Allen was born and raised in the Dallas Fort-Worth area, beginning in Oak Cliff and expanding into Pleasant Grove. Growing up, Allen described her childhood as challenging, citing a low-income, single-parent household. She remembered her mother working long hours to take care of herself and her sister, who is five years older than her. In fact, Allen looked up to her older sister as one of her first role models – she described her as “smart, professional, and quick-witted”. Allen also admired her sister’s confidence, drawing on it during her own indecisive moments.
When she began her career as a teacher, Allen quickly realized she wanted to expand her impact as an educator by serving in a leadership position. She ruled out becoming a Principal, knowing that pursuing a position of higher administration would entwine her in the “bureaucracy” of the school district; Allen wanted to remain hands-on with the students. Allen began to cultivate her teaching skills . During this time, she also became more involved with her community. She had volunteered with several organizations over the years, but knowing how important it was to reach a larger platform in order to affect change, she sought out Urban League of Greater Dallas Young Professionals in 2007. She quickly realized that social justice needed to be fought on a political level as well as a grass roots level.
She became a professor and department Chair at Cedar Valley Community College. After a call to action from other female politicians, Allen decided to run for DeSoto ISD School Board - bringing together her desire to improve education for her community while still connecting with students.
Allen launched her DeSoto ISD School Board campaign in February of 2018, focusing her campaigns efforts on securing equity in education across the district, recruiting effective educators, and enhancing technology. If elected, Allen would serve students in the City of DeSoto and the City of Glenn Heights, both encompassed in DeSoto ISD. Allen described the region as an affluent community, with a median income of $55,000 to $65,000, yet a large proportion of the students served are considered low-income. These students tend to graduate with lower overall test scores, leaving them with inadequate knowledge for college; some students who graduate from DeSoto ISD tend to need remediation courses, to bring them up to date, in college. Allen plans to solve these inadequacies by introducing reading literacy courses beginning in elementary and middle school supported throughout high school, citing research she uncovered during her Master’s program that shows schools with strong reading programs are more likely to succeed. In addition to literacy programs, Allen wants to supply reliable support services for special education students. She recommends hiring more special education specialists across the district.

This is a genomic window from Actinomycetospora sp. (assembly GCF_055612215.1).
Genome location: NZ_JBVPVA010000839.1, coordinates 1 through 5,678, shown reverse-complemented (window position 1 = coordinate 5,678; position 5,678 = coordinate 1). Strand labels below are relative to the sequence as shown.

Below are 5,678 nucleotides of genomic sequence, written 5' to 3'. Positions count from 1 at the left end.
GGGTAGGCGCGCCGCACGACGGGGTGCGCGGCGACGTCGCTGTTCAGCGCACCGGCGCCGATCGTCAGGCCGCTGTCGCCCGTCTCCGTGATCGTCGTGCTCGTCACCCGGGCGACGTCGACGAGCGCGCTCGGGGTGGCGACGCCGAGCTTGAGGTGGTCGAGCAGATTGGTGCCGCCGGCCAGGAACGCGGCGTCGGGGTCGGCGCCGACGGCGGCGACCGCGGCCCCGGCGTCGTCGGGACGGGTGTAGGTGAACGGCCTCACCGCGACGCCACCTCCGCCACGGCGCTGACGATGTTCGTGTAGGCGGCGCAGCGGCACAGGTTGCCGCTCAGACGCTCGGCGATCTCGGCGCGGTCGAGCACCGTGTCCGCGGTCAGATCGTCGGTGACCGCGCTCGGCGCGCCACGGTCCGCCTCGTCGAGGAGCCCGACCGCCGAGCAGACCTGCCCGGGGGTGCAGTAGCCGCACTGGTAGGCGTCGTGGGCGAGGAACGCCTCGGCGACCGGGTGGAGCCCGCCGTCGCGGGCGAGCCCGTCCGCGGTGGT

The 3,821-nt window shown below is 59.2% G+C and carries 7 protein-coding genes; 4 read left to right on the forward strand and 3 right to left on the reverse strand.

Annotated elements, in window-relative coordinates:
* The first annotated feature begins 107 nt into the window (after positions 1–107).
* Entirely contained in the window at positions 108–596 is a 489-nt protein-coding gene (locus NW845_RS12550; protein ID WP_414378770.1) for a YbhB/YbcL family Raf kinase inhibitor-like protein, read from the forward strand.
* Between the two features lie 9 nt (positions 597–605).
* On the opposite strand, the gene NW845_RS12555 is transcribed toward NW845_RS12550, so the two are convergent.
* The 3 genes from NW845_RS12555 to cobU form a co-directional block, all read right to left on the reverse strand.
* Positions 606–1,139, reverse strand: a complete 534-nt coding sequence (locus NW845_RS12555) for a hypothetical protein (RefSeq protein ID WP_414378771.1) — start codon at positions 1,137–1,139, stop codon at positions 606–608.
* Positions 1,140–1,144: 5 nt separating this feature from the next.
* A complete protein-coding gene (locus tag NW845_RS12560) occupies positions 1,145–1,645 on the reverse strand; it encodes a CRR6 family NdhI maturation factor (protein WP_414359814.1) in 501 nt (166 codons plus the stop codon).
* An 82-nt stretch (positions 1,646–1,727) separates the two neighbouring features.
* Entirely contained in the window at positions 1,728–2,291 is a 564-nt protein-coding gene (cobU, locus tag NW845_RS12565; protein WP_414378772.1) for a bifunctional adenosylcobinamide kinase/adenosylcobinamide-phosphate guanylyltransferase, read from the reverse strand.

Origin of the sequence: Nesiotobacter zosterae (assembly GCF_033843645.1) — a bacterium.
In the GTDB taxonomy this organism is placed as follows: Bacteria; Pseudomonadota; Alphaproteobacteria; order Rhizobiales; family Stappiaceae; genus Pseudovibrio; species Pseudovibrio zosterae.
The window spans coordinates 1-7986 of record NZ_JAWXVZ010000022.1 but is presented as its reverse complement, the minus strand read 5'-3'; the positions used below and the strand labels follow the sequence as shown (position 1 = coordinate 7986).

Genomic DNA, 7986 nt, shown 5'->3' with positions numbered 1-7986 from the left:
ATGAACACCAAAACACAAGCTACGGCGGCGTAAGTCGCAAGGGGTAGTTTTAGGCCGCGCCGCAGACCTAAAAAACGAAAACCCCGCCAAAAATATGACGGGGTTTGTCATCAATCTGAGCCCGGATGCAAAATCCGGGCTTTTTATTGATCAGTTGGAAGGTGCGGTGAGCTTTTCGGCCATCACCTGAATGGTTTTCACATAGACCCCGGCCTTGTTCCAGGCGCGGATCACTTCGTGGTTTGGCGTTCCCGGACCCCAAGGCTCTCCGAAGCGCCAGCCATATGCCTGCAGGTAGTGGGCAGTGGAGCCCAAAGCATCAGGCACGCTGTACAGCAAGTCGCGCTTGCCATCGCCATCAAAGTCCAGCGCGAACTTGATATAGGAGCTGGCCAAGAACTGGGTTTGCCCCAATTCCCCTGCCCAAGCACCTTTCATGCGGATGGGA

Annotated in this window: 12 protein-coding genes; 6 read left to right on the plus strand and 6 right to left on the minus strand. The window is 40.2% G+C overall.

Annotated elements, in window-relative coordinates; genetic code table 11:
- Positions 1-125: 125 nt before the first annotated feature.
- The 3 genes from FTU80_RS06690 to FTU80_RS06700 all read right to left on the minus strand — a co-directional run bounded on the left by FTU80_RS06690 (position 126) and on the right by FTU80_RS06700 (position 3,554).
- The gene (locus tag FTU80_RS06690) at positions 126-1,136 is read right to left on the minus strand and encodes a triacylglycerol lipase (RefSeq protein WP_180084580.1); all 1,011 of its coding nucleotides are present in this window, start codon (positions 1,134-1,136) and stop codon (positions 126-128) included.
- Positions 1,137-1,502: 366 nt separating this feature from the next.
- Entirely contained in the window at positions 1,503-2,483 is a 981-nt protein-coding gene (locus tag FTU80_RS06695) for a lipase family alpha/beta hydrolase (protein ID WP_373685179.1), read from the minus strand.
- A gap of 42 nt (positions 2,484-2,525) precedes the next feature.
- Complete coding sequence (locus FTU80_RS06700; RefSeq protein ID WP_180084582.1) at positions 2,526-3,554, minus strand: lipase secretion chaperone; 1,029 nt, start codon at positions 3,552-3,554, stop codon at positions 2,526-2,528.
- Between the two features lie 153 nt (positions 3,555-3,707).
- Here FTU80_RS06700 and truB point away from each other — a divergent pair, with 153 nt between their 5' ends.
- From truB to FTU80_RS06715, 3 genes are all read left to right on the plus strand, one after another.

When Allen started her journey towards public office, she had little to no background knowledge about running a political campaign; the only thing Allen knew is that she wanted to transform education in her community. Immediately, Allen began attending formal campaign programs provided by entities like VoteRunLead and Together Texas. She also began attending online seminars and webinars that focused on detailed aspects of campaigning like fundraising and voter engagement. Allen then started to connect with other women through social media who had either previously run or were currently running for office. She also began leaning on the support of the Urban League and NAACP in the Dallas area, knowing that these groups would provide invaluable networks of other like-minded and engaged individuals.
Allen recognizes that systemic barriers exist with the intention of preventing women from entering politics. Specifically, Allen feels that women are not granted an even playing field when it comes to work-life balance, citing that female employees who have children are negatively reflected upon when they don’t have equal hours in office to their male counterparts even if both parties present similar workloads. Allen believes women with children should be measured on completed workloads as opposed to billable hours, or time in office. Allen advised women interested in pursuing politics to recognize that they can have it all, saying “women want to help everyone, and they can. They can still have jobs where they are fulfilling their need to serve others by helping on the forefront as CEOs, campaign managers, or politician.”
Shaunte Allen is currently running for DeSoto ISD School Board of Trustees, Place 7 with the election taking place in May.